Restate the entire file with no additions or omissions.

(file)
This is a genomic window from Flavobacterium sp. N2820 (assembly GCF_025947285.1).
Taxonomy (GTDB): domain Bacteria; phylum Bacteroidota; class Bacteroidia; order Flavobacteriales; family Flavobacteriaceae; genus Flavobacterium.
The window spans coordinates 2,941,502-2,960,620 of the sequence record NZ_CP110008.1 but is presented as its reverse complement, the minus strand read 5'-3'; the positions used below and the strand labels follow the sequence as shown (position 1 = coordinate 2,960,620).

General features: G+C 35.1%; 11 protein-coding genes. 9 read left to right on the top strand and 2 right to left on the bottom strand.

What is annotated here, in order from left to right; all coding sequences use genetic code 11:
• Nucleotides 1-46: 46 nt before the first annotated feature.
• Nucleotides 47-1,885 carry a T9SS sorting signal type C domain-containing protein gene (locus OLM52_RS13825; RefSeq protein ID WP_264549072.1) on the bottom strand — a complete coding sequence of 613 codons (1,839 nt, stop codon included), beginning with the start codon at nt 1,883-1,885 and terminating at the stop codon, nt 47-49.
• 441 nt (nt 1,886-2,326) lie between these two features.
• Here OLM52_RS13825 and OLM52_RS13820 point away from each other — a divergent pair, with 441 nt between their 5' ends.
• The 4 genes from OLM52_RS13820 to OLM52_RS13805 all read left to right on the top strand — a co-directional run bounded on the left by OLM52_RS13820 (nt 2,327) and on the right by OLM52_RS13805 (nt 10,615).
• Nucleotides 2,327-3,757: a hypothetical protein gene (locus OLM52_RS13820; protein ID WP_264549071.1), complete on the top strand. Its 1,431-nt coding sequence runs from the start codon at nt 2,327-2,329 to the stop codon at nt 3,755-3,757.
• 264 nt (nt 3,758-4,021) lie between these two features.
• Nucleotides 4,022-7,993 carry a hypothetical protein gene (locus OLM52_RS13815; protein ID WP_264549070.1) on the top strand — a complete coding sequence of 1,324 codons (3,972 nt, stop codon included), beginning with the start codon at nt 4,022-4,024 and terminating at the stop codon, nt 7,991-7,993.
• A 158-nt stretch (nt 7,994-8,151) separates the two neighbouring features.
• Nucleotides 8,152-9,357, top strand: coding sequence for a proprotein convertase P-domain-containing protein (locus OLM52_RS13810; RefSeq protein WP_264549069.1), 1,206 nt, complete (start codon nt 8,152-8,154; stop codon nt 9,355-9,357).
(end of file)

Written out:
This is a genomic window from Flavobacterium sp. N2820 (assembly GCF_025947285.1).
Taxonomy (GTDB): domain Bacteria; phylum Bacteroidota; class Bacteroidia; order Flavobacteriales; family Flavobacteriaceae; genus Flavobacterium.
The window spans coordinates 2,941,502-2,960,620 of the sequence record NZ_CP110008.1 but is presented as its reverse complement, the minus strand read 5'-3'; the positions used below and the strand labels follow the sequence as shown (position 1 = coordinate 2,960,620).

General features: G+C 35.1%; 11 protein-coding genes. 9 read left to right on the top strand and 2 right to left on the bottom strand.

What is annotated here, in order from left to right; all coding sequences use genetic code 11:
• Nucleotides 1-46: 46 nt before the first annotated feature.
• Nucleotides 47-1,885 carry a T9SS sorting signal type C domain-containing protein gene (locus OLM52_RS13825; RefSeq protein ID WP_264549072.1) on the bottom strand — a complete coding sequence of 613 codons (1,839 nt, stop codon included), beginning with the start codon at nt 1,883-1,885 and terminating at the stop codon, nt 47-49.
• 441 nt (nt 1,886-2,326) lie between these two features.
• Here OLM52_RS13825 and OLM52_RS13820 point away from each other — a divergent pair, with 441 nt between their 5' ends.
• The 4 genes from OLM52_RS13820 to OLM52_RS13805 all read left to right on the top strand — a co-directional run bounded on the left by OLM52_RS13820 (nt 2,327) and on the right by OLM52_RS13805 (nt 10,615).
• Nucleotides 2,327-3,757: a hypothetical protein gene (locus OLM52_RS13820; protein ID WP_264549071.1), complete on the top strand. Its 1,431-nt coding sequence runs from the start codon at nt 2,327-2,329 to the stop codon at nt 3,755-3,757.
• 264 nt (nt 3,758-4,021) lie between these two features.
• Nucleotides 4,022-7,993 carry a hypothetical protein gene (locus OLM52_RS13815; protein ID WP_264549070.1) on the top strand — a complete coding sequence of 1,324 codons (3,972 nt, stop codon included), beginning with the start codon at nt 4,022-4,024 and terminating at the stop codon, nt 7,991-7,993.
• A 158-nt stretch (nt 7,994-8,151) separates the two neighbouring features.
• Nucleotides 8,152-9,357, top strand: coding sequence for a proprotein convertase P-domain-containing protein (locus OLM52_RS13810; RefSeq protein WP_264549069.1), 1,206 nt, complete (start codon nt 8,152-8,154; stop codon nt 9,355-9,357).